Depth of Feel
The hunt for sustainability.
If the word scavenger hunt makes you think of turning over rocks, reaching into crevices and peering around trees, let us introduce you to scavenger hunt 2.0. Our version of a scavenger hunt involves your phone, an app and some pretty cool coding. But it’s still fun and educational.
When Valley Park opened last year, it was a modern, fresh, forward-looking reinterpretation of the 40-year-old community centre. Our clients, mcCallumSather, rethought every aspect of the facility—the way people enter, how different spaces connect, even the heating and plumbing. And they built a 26,500 square foot, environmentally friendly addition just for the library. It was definitely an upgrade.
mcCallumSather and the Hamilton Public Library wanted to celebrate the new library and introduce it to the community.
They were also pursuing LEED Gold certification, a mark of just how sustainable the new building is. As part of the certification process, they had to include an educational component to teach people about the green measures included in the facility.
Enter the scavenger hunt.
“The scavenger hunt is something easy and enjoyable for a wide range of people and it engages and educates them about sustainability in a fun and creative way,” says Sarah Bullard, our designer who worked on the project. “Each question goes into a different LEED category and gives the person interacting with the game an opportunity to learn more about it, the environment and its impact, all while exploring the library.”
A webpage on the Hamilton Public Library site provides more information about LEED and links players to the scavenger hunt app.
“Make learning fun.”
“Games need to be designed with a user- centric approach to ensure that they are enjoyable to play, challenging, and provide a sense of achievement or reward”.
NICK TOMKIN, BANKO CREATIVE STUDIO
No turning over rocks here.
To start the game, people visit the library’s reception desk and receive a bookmark that shows the six categories of LEED: location and transportation, sustainable site development, water savings, energy efficiency, materials selection and indoor environmental quality.
The bookmark has a QR code which takes players directly to the app. (There is also a paper option if people prefer.)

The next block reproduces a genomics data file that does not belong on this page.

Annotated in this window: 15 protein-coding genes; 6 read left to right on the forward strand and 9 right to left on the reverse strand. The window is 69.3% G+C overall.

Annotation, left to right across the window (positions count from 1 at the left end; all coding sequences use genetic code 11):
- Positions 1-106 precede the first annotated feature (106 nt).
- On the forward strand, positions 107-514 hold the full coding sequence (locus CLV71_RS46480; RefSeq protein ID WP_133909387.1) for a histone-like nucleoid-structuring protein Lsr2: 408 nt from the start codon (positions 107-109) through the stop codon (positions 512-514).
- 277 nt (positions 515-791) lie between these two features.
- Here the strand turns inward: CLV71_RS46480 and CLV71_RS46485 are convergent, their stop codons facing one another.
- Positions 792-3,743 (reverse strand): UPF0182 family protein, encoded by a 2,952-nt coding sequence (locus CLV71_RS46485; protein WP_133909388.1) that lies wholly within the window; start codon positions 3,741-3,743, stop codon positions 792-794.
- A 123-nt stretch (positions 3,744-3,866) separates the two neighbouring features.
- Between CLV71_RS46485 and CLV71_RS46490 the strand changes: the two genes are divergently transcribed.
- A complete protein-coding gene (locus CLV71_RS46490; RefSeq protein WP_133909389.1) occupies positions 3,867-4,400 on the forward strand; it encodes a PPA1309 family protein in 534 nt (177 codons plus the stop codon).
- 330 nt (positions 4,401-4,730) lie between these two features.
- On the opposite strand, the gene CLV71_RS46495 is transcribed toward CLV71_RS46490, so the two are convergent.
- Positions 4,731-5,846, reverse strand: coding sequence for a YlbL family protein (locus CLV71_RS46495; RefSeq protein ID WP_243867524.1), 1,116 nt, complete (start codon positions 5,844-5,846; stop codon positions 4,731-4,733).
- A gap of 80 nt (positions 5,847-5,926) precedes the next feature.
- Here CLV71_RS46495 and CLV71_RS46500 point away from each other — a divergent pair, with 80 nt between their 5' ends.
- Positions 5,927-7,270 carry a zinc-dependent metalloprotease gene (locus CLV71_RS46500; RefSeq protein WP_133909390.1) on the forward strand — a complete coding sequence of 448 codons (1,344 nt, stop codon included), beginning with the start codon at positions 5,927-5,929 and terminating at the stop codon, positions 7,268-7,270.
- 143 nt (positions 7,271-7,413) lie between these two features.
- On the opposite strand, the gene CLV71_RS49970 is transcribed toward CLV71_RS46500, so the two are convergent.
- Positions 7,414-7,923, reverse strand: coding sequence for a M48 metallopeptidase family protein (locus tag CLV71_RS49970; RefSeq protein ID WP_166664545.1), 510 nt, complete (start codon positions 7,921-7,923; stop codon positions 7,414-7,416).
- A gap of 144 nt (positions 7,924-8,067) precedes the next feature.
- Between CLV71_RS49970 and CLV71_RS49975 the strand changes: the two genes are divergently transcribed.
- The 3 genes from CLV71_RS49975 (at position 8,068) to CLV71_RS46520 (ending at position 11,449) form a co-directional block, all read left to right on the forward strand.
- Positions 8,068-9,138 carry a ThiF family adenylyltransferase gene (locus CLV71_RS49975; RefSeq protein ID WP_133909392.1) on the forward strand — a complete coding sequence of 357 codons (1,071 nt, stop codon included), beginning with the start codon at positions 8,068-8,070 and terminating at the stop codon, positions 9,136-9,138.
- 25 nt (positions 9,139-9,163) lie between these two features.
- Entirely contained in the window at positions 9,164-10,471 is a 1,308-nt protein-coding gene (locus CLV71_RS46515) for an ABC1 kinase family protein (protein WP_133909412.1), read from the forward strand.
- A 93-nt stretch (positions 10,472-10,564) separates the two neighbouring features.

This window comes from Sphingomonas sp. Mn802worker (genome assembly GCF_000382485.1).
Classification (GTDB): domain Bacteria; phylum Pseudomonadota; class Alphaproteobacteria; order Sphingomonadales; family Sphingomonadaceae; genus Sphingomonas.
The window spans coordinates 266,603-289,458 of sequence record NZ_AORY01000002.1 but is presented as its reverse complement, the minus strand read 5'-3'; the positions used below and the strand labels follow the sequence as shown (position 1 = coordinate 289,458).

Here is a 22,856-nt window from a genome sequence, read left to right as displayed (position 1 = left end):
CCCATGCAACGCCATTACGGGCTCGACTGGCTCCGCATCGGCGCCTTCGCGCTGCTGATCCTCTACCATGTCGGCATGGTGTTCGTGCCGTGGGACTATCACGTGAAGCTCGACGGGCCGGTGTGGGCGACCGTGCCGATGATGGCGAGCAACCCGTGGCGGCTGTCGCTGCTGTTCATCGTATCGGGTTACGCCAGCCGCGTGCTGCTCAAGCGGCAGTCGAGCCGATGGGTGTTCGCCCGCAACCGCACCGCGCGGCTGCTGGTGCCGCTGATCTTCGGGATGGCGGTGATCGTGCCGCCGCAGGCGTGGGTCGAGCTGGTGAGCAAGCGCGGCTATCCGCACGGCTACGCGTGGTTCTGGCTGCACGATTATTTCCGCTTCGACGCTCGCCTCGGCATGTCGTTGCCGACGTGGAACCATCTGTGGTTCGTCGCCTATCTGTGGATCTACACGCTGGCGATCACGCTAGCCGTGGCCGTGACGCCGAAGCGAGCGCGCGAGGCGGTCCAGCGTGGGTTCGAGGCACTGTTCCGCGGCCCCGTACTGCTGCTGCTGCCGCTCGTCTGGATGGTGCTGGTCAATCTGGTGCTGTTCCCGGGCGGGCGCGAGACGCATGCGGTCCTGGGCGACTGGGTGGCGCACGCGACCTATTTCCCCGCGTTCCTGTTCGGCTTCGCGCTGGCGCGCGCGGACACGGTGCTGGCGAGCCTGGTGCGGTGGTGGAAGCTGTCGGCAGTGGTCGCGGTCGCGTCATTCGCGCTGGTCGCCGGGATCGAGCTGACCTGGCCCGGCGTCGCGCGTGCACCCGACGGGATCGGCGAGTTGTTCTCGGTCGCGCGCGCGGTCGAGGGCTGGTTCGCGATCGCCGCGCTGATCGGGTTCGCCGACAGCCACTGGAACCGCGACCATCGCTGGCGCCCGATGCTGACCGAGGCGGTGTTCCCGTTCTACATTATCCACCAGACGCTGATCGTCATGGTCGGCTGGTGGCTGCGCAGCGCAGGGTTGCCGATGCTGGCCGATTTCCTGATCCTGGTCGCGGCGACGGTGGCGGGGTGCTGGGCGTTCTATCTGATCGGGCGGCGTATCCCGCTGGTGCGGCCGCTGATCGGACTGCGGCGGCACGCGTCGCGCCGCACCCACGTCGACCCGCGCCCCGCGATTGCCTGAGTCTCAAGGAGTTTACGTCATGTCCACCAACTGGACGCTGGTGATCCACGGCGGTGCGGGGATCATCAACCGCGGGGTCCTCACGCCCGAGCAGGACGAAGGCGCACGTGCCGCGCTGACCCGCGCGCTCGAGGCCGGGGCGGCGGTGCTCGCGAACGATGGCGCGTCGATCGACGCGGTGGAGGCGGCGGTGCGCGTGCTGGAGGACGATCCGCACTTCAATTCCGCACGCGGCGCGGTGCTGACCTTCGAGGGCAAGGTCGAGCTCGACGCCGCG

Players then move around Valley Park, finding posters that ask simple questions about LEED and give information about each category. What is the most earth-friendly way to get to Valley Park? How can you save electricity while reading? After answering a question, either on paper or in the app, the players move on to the next.
Nick Tomkin, our director of digital development, built the online version of the game.
“Creating a game is different from creating another type of website or app,” he explains. “Games are typically more complex and interactive. They require a lot of programming and design work to create a compelling and immersive experience that keeps players engaged. The user experience is very important. Games need to be designed with a user-centric approach to ensure that they are enjoyable to play, challenging, and provide a sense of achievement or reward.”
Developing a game often requires a designer and developer to work closely together, so that there is seamless integration between the visual and the architecture of the site.
For Valley Park, Sarah designed the layout and look of the hunt, while Nick took care of how it functioned. Together they created a mix of colours, sounds, animations, rewards, and social features to build a game that is not only fun to play but also educational and highly engaging for kids. Who doesn’t love a round of applause?
Making sure the game is easy to use was key. Nick kept the game mechanics simple and used intuitive controls, like swiping and tapping. Immediate feedback—a starburst animation and clapping sound effects—let players know when they answer right. They also make the game more interactive, immersive and exciting.
Something else that helps to engage players is the library’s fox mascot, Scout. Sarah used her illustration skills to make Scout part of the hunt. She sketched the cute canine with solar panels, water-saving taps and other environmental features to reinforce the sustainable message. Sarah was able to match Scout’s familiar appearance so that kids could connect with the friendly mascot.
At the end of the hunt, players receive Scout stickers and a LEED-themed activity book (or if they’re playing remotely, they can download the activity book themselves). Going virtual means that this environmental education is available to everyone, whether they visit the library or not—and is also part of the LEED certification process. The word search, maze, connect the dots and colouring pages are another opportunity to reinforce the LEED categories—and to inspire people to think about their impact on the earth.
Seeing the evolution of Valley Park inspired us. The building has changed, and it’s creating more change in Stoney Creek and in people’s lives. Technology—and scavenger hunts—have changed too. By developing this fun game we’re educating visitors, connecting them with the library, and inspiring them to help the environment.
Who wants to change the world? We do.